With the payment structure? My sense — and I have just recently taken on four buildings in Texas, so I have a little insight into it; I’m still getting my arms around the buildings and what’s going on — but there’s a lot of press and a lot of money being thrown at the buildings.
Obviously, it’s being given with caveats, and making sure that people are following the rules, but the CARES Act, hospitals trying to be helpful to making sure that the nursing homes have access — for a restructuring officer, it’s kind of been a chance to breathe.
A lot of times I go into buildings where they don’t have days of cash — with minutes of cash, not days of cash on hand. And here, because of some of the funding, it’s been very helpful until I can sort out what needs to be changing.
To your real question, for the business and industry as a whole, not just specific to my struggling nursing homes, I think it’s kind of steady-as-you-go for payments, the [revenue] cycle and whatnot. If anything, it’s acceleration: How can the MCOs help get you paid quicker.
I haven’t seen much of a disruption on that side of it. It’s the admission side of it, that’s really the challenge. You can’t take admissions, so your occupancies are declining just as we sit here.
You said: If not, why not? I think there’s just so many people trying to join hands to make sure we’re going to get through this. I guess that’s my sense. I’m not a payer expert, but my sense would be that, that they would be: What can we do? And: We’ll figure it out later.
Even with CMS, when they went through this accelerated payment concept a couple of months ago for hospitals, it was a it was an effort of: Let’s get you some money, and then we’ll worry about how we would get back from you after we get through this crisis.
Is there anything about being a receiver that’s harder in the pandemic situation? Are there any upsides?
Access to the buildings, obviously. We’re non-essential, is how we’re defining ourselves, and being able to keep the staff safe, making sure there’s adequate PPE in the buildings.
It’s all about compliance in that regard, the clinical aspect, and you feeling the responsibility of it, keeping these people safe and the residents and patients safe in the building.
I think that’s the one that weighs on probably me the most. I was on calls until about 9 p.m. last night from [certified nursing assistants] that were expressing concerns about issues in the building, some as basic as payroll issues.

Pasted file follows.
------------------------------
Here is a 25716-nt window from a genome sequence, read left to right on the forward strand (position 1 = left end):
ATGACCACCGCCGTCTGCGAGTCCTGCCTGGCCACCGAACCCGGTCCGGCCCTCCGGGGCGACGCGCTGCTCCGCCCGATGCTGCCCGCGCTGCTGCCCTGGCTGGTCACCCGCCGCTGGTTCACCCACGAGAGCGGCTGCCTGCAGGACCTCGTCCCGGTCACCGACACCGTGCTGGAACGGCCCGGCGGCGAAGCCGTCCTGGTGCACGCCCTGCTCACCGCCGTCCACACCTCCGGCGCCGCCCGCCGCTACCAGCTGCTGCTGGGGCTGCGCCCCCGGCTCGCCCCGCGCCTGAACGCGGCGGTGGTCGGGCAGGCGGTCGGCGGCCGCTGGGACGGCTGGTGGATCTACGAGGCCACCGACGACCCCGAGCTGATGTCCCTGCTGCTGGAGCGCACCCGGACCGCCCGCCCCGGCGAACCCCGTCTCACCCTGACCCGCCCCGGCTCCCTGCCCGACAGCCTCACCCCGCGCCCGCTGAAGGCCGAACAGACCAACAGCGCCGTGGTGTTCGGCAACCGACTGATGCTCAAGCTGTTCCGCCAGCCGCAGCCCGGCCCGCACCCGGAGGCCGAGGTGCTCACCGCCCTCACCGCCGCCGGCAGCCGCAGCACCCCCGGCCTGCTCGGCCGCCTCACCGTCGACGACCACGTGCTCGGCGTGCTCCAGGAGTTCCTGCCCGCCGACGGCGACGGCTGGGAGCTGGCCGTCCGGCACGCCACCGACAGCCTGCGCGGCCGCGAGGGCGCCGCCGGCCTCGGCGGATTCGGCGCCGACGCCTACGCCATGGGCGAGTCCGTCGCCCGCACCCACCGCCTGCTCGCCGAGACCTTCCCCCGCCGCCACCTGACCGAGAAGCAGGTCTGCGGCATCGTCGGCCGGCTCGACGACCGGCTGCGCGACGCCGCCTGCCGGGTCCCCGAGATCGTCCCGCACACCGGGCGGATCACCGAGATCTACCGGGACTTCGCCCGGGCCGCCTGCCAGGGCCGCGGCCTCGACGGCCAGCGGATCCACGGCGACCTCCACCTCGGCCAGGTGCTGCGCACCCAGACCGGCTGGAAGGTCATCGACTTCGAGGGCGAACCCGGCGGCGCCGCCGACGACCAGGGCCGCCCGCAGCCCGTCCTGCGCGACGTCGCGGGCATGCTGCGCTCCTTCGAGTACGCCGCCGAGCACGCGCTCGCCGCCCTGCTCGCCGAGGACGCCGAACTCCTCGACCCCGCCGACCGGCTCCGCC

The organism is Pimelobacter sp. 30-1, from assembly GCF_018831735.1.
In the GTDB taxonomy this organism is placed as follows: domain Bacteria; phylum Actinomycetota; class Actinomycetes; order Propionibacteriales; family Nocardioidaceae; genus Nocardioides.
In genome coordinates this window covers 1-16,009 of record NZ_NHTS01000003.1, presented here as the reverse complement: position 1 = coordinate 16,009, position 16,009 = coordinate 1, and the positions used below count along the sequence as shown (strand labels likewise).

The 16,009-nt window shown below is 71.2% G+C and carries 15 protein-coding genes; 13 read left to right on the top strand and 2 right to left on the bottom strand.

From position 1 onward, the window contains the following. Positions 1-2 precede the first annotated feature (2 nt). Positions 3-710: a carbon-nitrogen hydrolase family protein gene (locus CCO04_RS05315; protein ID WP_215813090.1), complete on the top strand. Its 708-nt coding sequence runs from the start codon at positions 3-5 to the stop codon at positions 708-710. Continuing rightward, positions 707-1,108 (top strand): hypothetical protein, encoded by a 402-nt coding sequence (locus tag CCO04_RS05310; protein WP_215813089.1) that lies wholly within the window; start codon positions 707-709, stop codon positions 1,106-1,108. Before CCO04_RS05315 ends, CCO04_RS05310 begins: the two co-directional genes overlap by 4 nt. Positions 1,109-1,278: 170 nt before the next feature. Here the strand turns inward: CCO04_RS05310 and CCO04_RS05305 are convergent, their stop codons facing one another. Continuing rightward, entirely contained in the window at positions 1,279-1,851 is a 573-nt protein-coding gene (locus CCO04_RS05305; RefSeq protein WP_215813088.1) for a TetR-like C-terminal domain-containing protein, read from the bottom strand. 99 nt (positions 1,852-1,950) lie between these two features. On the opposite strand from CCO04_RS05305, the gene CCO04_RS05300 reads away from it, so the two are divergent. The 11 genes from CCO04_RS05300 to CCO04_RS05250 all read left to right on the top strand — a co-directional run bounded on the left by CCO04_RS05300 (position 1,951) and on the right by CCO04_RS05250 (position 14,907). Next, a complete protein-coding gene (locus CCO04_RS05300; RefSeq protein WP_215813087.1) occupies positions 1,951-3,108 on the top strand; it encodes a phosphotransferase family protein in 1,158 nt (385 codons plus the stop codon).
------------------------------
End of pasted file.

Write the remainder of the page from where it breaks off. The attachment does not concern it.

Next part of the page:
What really troubles us in this, I think it’s with a third of all COVID-19 cases or deaths coming from nursing homes — you knew it was serious beforehand, but now you’re seeing it in the data. The data is now coming back and saying: This is the most vulnerable group in our country.
And you’re responsible for them. And so then trying to motivate the staff who were burned out and feeling overwhelmed and under-appreciated.
Shifting gears a bit, can you talk about what SNFs might expect in terms of issues of litigation?
In receiverships, you often have some immunity from that because it’s a court appointment from a government agent. The building itself, we always cover ourselves with workers’ comp and malpractice, and we do make sure that the coverages are in place.
I do think it’ll become litigious. I think that’s why hospitals got around the elective side of this so quickly; it was not worth the risk of infecting somebody.
We don’t have that option in the nursing home space, as a hospital would, so we have to do what we can.
[Families] can’t see their loved ones in the building; they can’t go in, and then they find out something has happened, and I just can’t imagine how grief-stricken they would be.
This is nothing profound here, but I just can’t imagine it’s not going to be an issue in a year or two, when we get things kind of settled down.
As the joint venture among SC&H Capital, Healthcare Management Partners, and I3 Healthcare Consulting gets under way, what are some of the issues you’ve been hearing from SNF clients?
In most of my cases, I am dealing with the struggling facilities, but it’s trying to get economies of scale with services. So if there’s something that’s being done in one building, and it’s being done by a different vendor or done in a completely different way in a second building, let’s try to come up with a list of initiatives to do the same thing at both buildings and create some savings.
That could be with the EMR. It could be with vendors, pharmacy vendors or food service vendors, but trying to come up with some commonality.
That’s not necessarily new in post-COVID or within COVID. I do think some of the nursing homes that are struggling — and occupancy rates are continuing to decline — there is going to be at some point, I believe, mergers or divestitures.
A lot of these REITs [real estate investment trusts] that own the real estate have responsibilities to their shareholders. I just think there’s going to be more changes.
People are going to be trimming these facilities from their portfolio. We were seeing it, obviously, prior, but I just think it’s going to accelerate something that was already in process.
Obviously technology: I think the increase in telehealth in the buildings is a must for the physician rounds. I think it’s just going to continue in the ways of pushing acuity up in the buildings.